College basketball top 25 roundup: No. 1 Duke falls at N.C. State
By The Associated Press
Published: Saturday, Jan. 12, 2013, 7:08 p.m.
RALEIGH, N.C. — C.J. Leslie and Richard Howell just weren't going to let this game get away. It's why No. 20 North Carolina State celebrated a huge win against No. 1 Duke.
Leslie scored 25 points, including six straight during a key second-half run, to help the Wolfpack (14-2, 3-0 ACC) beat the Blue Devils, 84-76, on Saturday.
Seth Curry scored 22 despite missing the final minutes with an ankle injury for Duke (15-1, 2-1).
No. 3 Louisville 64, South Florida 38 — In Louisville, Ky., Peyton Siva scored 17 points, and the Cardinals (15-1, 3-0 Big East) held South Florida (9-6, 0-3) to a season-low 27 percent shooting.
No. 4 Arizona 80, Oregon St. 70 — In Corvallis, Ore., Solomon Hill had 16 points, including five 3-pointers, to help the Wildcats (15-1, 3-1 Pac-12) bounce back from their first loss of the season with a win over the Beavers (10-6, 0-3).
No. 5 Indiana 88, No. 8 Minnesota 81 — In Indianapolis, Victor Oladipo had 20 points and six rebounds, and Jordan Hulls knocked down four 3-pointers, helping Indiana (15-1, 3-0 Big Ten) hold off Minnesota (15-2, 3-1).
No. 6 Kansas 60, Texas Tech 46 — In Lubbock, Texas, Kevin Young scored 14 points, and the Jayhawks (14-1, 2-0 Big 12) beat Texas Tech (8-6, 1-2) for their 13th straight win.
No. 7 Syracuse 72, Villanova 61 — In Syracuse, N.Y., C.J. Fair had 22 points, Trevor Cooney hit a pair of 3-pointers to punctuate a late surge, and the Orange (16-1, 4-0 Big East) beat the Wildcats (11-5, 2-1).
Mississippi 64, No. 10 Missouri 49 — In Oxford, Miss., Murphy Holloway scored 22 points, Jarvis Summers added 12 and Ole Miss (13-2, 2-0 SEC) cruised past Missouri (12-3, 1-1).
No. 11 Florida 74, LSU 52 — In Baton Rouge, La., Kenny Boynton scored 20 points and Florida (12-2, 2-0 SEC) used a 31-6 run across the halves to rout LSU (9-4, 0-2).
Wisconsin 74, No. 12 Illinois 51 — In Madison, Wis., Jared Berggren scored 15 points and grabbed a season-high 12 rebounds to lead the Badgers (12-4, 3-0 Big Ten) over Illinois (14-4, 1-3).
No. 14 Butler 79, Dayton 73 — In Dayton, Ohio, Roosevelt Jones scored 16 points, and Butler (14-2, 2-0 A-10) beat Dayton (10-6, 0-2) for its 11th straight victory despite losing top scorer Rotnei Clarke to injury.
No. 16 San Diego St. 79, Colorado St. 72 (OT) – In San Diego, Chase Tapley scored 12 of his 19 points in overtime, and the Aztecs (14-2, 2-0 Mountain West) held off Colorado State (13-3, 0-1).
Connecticut 65, No. 17 Notre Dame 58 — In South Bend, Ind., Shabazz Napier scored 19 points, Tyler Olander scored 12 of his career-high 16 points in the second half as UConn ended Notre Dame's 12-game winning streak.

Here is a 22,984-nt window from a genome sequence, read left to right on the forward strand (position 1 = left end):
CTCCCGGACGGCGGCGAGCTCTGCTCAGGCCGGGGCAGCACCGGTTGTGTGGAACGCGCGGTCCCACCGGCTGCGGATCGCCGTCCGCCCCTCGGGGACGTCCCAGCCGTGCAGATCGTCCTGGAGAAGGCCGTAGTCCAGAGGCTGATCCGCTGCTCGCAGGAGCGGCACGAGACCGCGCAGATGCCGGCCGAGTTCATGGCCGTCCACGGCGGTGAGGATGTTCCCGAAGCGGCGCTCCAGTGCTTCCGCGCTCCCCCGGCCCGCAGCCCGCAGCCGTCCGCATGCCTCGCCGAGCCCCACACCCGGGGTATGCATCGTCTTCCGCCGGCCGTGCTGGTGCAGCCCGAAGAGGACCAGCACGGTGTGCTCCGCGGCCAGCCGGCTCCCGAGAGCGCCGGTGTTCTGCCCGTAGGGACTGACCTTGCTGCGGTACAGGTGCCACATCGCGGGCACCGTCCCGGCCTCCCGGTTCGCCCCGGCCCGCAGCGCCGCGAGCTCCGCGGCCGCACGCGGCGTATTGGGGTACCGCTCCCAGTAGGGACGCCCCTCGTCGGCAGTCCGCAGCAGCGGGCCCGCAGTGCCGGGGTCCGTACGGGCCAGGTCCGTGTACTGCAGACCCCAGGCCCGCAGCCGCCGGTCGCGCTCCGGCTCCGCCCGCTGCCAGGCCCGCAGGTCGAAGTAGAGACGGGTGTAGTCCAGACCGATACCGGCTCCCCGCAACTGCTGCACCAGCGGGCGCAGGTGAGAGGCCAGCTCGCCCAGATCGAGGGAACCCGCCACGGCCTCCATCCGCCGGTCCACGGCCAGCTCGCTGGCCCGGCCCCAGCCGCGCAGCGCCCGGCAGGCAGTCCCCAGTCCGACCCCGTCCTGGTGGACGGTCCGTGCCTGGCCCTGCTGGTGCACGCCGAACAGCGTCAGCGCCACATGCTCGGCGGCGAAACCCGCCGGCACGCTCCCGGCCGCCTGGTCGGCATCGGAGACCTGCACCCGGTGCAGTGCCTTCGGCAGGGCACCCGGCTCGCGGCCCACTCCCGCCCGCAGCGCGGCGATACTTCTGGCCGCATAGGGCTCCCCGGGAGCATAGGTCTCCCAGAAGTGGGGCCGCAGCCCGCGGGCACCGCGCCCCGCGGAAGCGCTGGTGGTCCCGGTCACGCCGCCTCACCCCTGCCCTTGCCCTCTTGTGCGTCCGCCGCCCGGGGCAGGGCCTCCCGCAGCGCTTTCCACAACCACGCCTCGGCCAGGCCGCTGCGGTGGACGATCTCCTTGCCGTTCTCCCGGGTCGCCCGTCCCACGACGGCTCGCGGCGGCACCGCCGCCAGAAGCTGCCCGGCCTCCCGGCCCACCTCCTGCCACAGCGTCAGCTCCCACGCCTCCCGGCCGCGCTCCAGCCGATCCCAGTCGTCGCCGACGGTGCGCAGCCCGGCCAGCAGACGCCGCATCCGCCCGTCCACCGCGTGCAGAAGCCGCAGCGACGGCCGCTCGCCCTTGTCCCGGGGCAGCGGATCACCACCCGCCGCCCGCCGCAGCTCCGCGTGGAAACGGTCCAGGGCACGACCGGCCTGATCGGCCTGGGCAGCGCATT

The Huskies (12-3, 2-1 Big East) are the only team to beat the Irish (14-2, 2-1) at home in the past 48 games dating to the end of the 2009-10 season.
No. 19 Georgetown 67, St. John's 51 — In New York, Otto Porter had 19 points and a season-high 14 rebounds, and the Hoyas (11-3, 1-2 Big East) beat St. John's (9-7, 1-3) at Madison Square Garden.
No. 21 Cincinnati 68, Rutgers 58 — In Piscataway, N.J., Cashmere Wright scored 23 points, and the Bearcats (14-3, 2-2 Big East) stayed unbeaten on the road with a victory over Rutgers (11-4, 2-2).
No. 25 New Mexico 72, Fresno State 45 — In Albuquerque, N.M., Alex Kirk had 19 points and a career-high 14 rebounds, and New Mexico (15-2, 2-0 Mountain West) routed Fresno State (6-9, 0-2).
Show commenting policy
TribLive commenting policy
You are solely responsible for your comments and by using TribLive.com you agree to our Terms of Service.
We moderate comments. Our goal is to provide substantive commentary for a general readership. By screening submissions, we provide a space where readers can share intelligent and informed commentary that enhances the quality of our news and information.
While most comments will be posted if they are on-topic and not abusive, moderating decisions are subjective. We will make them as carefully and consistently as we can. Because of the volume of reader comments, we cannot review individual moderation decisions with readers.
We value thoughtful comments representing a range of views that make their point quickly and politely. We make an effort to protect discussions from repeated comments either by the same reader or different readers.
We follow the same standards for taste as the daily newspaper. A few things we won't tolerate: personal attacks, obscenity, vulgarity, profanity (including expletives and letters followed by dashes), commercial promotion, impersonations, incoherence, proselytizing and SHOUTING. Don't include URLs to Web sites.
We do not edit comments. They are either approved or deleted. We reserve the right to edit a comment that is quoted or excerpted in an article. In this case, we may fix spelling and punctuation.
We welcome strong opinions and criticism of our work, but we don't want comments to become bogged down with discussions of our policies and we will moderate accordingly.
We appreciate it when readers and people quoted in articles or blog posts point out errors of fact or emphasis and will investigate all assertions. But these suggestions should be sent via e-mail. To avoid distracting other readers, we won't publish comments that suggest a correction. Instead, corrections will be made in a blog post or in an article.